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Phenytoin - Oral - Patient Medicine Information

> Why do I need this medicine?
> How do I take this medicine?
> What should I do if I have forgotten to take this medicine?
> When should I not use this medicine?
> What should I take note of while taking this medicine?
> What side effects could I experience?
> Can I take this with other medicines?
> What special dietary instructions should I follow?
> How should I store this medicine?

 
Available Brands

Other Known Brands
  • Ditoin    

Why do I need this medicine?

Phenytoin is used on its own or together with other medicines to treat epilepsy (also known as fits or seizures).

It may be used to prevent or treat seizures during or after certain brain surgeries.

Phenytoin is also used to relieve pain in a painful nerve condition that affects the face called trigeminal neuralgia.

How do I take this medicine?

Take Phenytoin exactly as directed by your doctor or according to the instructions on the label. Do not take more or less than instructed by your doctor.

Take Phenytoin with food to lessen gastric irritation. Try to take it at the same time each day.

If you are taking the capsule or tablet, swallow it whole with a glass of water. Do not open, chew or crush it.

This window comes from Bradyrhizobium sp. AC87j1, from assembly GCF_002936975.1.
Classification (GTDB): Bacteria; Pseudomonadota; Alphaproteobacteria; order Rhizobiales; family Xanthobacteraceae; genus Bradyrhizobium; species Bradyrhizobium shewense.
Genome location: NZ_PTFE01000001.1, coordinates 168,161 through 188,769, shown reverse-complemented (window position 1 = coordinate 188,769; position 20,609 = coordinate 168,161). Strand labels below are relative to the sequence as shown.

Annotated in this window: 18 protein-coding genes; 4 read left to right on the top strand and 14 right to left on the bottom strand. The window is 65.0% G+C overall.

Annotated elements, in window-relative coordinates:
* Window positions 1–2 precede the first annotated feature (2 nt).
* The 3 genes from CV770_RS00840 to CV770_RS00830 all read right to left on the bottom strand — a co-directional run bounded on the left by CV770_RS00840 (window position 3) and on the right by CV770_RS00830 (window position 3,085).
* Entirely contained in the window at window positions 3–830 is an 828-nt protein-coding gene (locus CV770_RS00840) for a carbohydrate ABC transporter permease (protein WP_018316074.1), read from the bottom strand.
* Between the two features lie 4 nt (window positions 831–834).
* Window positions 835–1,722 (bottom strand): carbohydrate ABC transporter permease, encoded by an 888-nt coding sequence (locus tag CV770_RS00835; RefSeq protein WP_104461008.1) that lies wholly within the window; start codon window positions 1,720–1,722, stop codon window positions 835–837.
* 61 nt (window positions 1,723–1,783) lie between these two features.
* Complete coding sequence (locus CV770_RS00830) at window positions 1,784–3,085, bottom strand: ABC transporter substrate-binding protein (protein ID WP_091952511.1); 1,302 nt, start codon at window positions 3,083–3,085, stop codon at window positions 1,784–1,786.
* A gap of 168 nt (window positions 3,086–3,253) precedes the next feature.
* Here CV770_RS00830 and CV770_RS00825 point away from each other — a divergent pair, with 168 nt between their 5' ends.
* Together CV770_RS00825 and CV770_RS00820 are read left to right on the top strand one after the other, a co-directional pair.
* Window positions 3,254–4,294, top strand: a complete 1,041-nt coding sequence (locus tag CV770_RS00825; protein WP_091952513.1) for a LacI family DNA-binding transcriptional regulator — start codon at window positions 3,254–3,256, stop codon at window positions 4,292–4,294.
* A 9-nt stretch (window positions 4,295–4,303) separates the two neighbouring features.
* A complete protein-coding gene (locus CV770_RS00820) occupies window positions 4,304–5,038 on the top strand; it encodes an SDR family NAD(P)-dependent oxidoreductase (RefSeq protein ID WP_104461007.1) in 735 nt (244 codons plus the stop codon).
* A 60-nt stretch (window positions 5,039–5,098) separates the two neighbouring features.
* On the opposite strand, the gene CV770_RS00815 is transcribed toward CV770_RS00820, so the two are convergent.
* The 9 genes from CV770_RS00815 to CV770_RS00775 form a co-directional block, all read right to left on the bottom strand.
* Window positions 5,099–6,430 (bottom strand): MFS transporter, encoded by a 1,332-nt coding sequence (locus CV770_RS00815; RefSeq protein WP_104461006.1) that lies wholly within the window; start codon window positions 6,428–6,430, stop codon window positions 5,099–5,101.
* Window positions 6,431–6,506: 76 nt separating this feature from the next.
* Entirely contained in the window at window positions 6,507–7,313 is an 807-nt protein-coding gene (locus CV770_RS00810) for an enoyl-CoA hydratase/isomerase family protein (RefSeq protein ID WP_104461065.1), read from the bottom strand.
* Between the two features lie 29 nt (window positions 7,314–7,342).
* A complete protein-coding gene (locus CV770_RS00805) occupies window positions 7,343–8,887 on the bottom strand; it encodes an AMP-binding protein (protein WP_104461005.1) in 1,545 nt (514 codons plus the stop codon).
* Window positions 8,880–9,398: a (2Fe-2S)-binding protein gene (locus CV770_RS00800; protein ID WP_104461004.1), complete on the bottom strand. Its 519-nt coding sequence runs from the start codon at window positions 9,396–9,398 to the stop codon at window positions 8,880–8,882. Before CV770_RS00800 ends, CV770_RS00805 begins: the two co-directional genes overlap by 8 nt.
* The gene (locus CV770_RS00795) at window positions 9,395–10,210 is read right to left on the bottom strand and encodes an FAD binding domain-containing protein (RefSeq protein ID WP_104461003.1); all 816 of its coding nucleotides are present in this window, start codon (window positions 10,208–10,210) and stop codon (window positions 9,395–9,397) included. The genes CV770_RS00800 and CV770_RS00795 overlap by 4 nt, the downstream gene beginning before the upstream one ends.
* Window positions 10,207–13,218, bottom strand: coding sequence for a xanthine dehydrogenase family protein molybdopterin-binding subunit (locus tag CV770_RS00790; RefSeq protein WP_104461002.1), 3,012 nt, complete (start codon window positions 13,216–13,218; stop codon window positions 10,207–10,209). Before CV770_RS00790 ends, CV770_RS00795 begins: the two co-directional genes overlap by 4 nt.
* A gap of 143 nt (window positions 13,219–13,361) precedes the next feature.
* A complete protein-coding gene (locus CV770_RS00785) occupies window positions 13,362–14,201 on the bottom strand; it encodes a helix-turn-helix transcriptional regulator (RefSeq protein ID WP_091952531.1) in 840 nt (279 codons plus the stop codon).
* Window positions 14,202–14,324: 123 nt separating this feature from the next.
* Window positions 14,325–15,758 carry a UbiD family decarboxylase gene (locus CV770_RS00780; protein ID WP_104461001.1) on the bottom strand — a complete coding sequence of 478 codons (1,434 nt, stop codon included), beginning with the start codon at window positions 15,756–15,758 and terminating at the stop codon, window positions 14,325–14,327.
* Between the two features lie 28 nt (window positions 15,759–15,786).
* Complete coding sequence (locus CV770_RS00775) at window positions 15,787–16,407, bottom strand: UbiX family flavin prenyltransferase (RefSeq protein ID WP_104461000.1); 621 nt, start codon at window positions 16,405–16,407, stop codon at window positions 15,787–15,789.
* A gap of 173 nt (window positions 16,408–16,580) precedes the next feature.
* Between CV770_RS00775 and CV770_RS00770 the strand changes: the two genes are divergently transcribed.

If you are taking the syrup, shake the bottle well before taking your dose. Use the dropper provided to measure out your dose of Phenytoin.

Do not switch between different brands or dosage forms (for example, a capsule, tablet or syrup) unless advised by your doctor.

If you are on nasogastric feeding or enteral feeds, take your dose of Phenytoin at least 2 hours before or after feeds. Always flush the tubing with water after each dose of Phenytoin to ensure that the full dose is taken.

Phenytoin must be taken regularly for it to be effective. Continue taking Phenytoin even when you feel better. Phenytoin is not a cure and you may need to take it long-term to keep your seizures under control. Do not stop taking Phenytoin unless instructed otherwise as stopping it suddenly may worsen your condition.

What should I do if I have forgotten to take this medicine?

Take the missed dose as soon as you remember. If it is almost time for your next dose, skip the missed dose and return to your normal dosing schedule.

DO NOT double a dose under any circumstances.

If you often forget to take your medicine, let your doctor and pharmacist know.

When should I not use this medicine?

Alert your doctor if you have heart disease such as irregular heartbeat or if you ever had an allergic reaction to Phenytoin or similar medicines as Phenytoin may not be suitable for you.